Picturesquely carved out of the Chandaka forest, Nandankanan is a Biological Park where animals are kept in their natural habitat. A centrally located lake divides the Zoo from the Botanical Gardens. Tigers, Lions, Clouded Leopards, Black Panthers, European Brown Bear, Himalayan Black Bear, Gharials, Rosy Pelican, Grey Pelican, Indian Python, King Cobra, etc. are among the attractions of the zoo, which is famous for its White Tigers. The exotic Botanical Garden on the other side of the zoo preserves varieties of indigenous plants. Regular bus services are available to reach the place.Khandagiri & Udaigiri
To the west of Bhubaneswar are the twin hills of Khandagiri and Udaygiri (c. first century BC), the next major Orissan historical monument after Ashoka's rock-cut edict.
The rocks of the Khandagiri and Udaygiri hills were carved and tunneled, to create this multi-storied ancient apartment residence for Jain monks. They were the work of the first known Orissan ruler, King Kharavela, and probably begun in the first century BC. Kharavela was a king of the Mahameghavahana dynasty, who is known for expansion of the Kalinga empire and his installation of public improvements, such as canal systems. His queen was evidently quite a patron of the arts, and probably had much to do with the impressive sculptural decoration of the caves.
As you approach the site, Khandagiri, with its 15 caves will be on the left. Udaygiri will be on the right. The 18 caves of Udaygiri include the famous Hathi Gupha ('Elephant Cave') with its famous inscription of Kharavela. From the inscription, we learn much about Kharavela's military exploits, and also that his royal city had gate towers, bathing and drinking tanks, and was the scene of formally organized music and dance performances, as well as sporting and social events. The city, says the inscription, "was made to dance with joy". Kharavela was evidently a skilled musician, and it seems as if he created a remarkable center of the arts.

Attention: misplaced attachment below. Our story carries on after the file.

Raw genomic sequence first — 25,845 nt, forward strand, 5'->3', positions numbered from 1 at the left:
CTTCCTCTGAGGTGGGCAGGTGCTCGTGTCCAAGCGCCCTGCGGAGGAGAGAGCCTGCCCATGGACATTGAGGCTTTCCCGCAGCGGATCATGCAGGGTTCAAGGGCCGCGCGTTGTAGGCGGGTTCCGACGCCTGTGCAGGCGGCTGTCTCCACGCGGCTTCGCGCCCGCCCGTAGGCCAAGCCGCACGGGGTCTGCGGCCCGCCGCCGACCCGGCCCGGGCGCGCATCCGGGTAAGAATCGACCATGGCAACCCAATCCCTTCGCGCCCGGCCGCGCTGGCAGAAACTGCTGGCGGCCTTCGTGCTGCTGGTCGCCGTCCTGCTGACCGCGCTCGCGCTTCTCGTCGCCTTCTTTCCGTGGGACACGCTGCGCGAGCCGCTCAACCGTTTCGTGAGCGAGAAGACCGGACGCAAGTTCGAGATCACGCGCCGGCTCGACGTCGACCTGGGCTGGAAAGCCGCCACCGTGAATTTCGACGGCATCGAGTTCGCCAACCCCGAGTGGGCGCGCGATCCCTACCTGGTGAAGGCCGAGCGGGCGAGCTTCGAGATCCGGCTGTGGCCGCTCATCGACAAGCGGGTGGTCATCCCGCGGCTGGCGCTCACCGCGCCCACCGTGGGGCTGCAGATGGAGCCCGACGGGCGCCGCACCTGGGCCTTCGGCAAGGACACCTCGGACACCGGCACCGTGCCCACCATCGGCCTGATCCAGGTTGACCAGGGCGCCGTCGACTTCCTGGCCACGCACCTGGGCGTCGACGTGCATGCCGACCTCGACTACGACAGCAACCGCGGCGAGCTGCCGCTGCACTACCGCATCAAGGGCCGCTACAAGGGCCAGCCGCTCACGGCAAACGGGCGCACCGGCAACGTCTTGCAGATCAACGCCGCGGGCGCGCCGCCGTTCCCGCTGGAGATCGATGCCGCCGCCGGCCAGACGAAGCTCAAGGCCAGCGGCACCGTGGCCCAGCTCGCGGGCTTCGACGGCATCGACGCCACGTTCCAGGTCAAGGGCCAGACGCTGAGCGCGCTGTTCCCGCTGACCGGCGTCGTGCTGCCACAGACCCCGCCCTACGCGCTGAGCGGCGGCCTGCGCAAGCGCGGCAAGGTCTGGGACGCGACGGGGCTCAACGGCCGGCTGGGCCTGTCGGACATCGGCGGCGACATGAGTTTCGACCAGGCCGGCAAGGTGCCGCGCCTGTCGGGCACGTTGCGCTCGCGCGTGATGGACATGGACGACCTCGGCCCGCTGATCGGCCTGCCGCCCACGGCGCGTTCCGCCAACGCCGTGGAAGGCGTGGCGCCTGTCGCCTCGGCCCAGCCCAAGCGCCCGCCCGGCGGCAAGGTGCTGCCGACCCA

The famous Rani Gupha ('Queen's Cave'), also on Udaygiri, has upper and lower stories, a spacious courtyard, and elaborate sculptural friezes. The carvings show popular legends, historical scenes, and religious functions, as well as many dancers. The style seems quite well-developed, and of a singular grace and liveliness.
The Ganesha Gumpha, which is reached by a walkway from the lower storey of the Rani Gumpha, is isolated, and perhaps for this reason, better preserved. Its two dwelling-spaces with verandah in front are reached by a short staircase from the courtyard.
All of the caves are small, and follow the natural configurations of the 'living rock'. The sculpture throughout exhibits a strong, lively folk element, which has been executed with a sure and confident hand. Already, the spaces are filled with animal, human, and divine personages and decorative details, showing at an early stage the love of the Orissan artist for richly elaborated scenes.